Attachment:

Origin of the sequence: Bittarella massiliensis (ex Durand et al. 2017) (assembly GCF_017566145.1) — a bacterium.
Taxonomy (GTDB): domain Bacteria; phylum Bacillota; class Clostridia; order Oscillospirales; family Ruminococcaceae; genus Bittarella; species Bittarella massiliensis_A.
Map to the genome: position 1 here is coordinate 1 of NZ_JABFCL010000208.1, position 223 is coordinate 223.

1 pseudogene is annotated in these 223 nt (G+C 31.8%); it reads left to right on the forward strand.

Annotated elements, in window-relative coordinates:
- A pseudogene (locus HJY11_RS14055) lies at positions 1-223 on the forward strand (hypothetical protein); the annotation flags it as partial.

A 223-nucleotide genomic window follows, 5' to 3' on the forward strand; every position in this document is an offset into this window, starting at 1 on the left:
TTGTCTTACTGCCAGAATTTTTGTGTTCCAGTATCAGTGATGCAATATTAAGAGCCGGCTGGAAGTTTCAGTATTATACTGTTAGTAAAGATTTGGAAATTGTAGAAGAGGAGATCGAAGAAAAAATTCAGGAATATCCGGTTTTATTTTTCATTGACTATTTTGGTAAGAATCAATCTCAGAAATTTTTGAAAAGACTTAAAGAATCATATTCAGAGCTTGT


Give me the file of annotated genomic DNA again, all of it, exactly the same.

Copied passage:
Origin of the sequence: Bittarella massiliensis (ex Durand et al. 2017) (assembly GCF_017566145.1) — a bacterium.
Taxonomy (GTDB): domain Bacteria; phylum Bacillota; class Clostridia; order Oscillospirales; family Ruminococcaceae; genus Bittarella; species Bittarella massiliensis_A.
Map to the genome: position 1 here is coordinate 1 of NZ_JABFCL010000208.1, position 223 is coordinate 223.

1 pseudogene is annotated in these 223 nt (G+C 31.8%); it reads left to right on the forward strand.

Annotated elements, in window-relative coordinates:
- A pseudogene (locus HJY11_RS14055) lies at positions 1-223 on the forward strand (hypothetical protein); the annotation flags it as partial.

A 223-nucleotide genomic window follows, 5' to 3' on the forward strand; every position in this document is an offset into this window, starting at 1 on the left:
TTGTCTTACTGCCAGAATTTTTGTGTTCCAGTATCAGTGATGCAATATTAAGAGCCGGCTGGAAGTTTCAGTATTATACTGTTAGTAAAGATTTGGAAATTGTAGAAGAGGAGATCGAAGAAAAAATTCAGGAATATCCGGTTTTATTTTTCATTGACTATTTTGGTAAGAATCAATCTCAGAAATTTTTGAAAAGACTTAAAGAATCATATTCAGAGCTTGT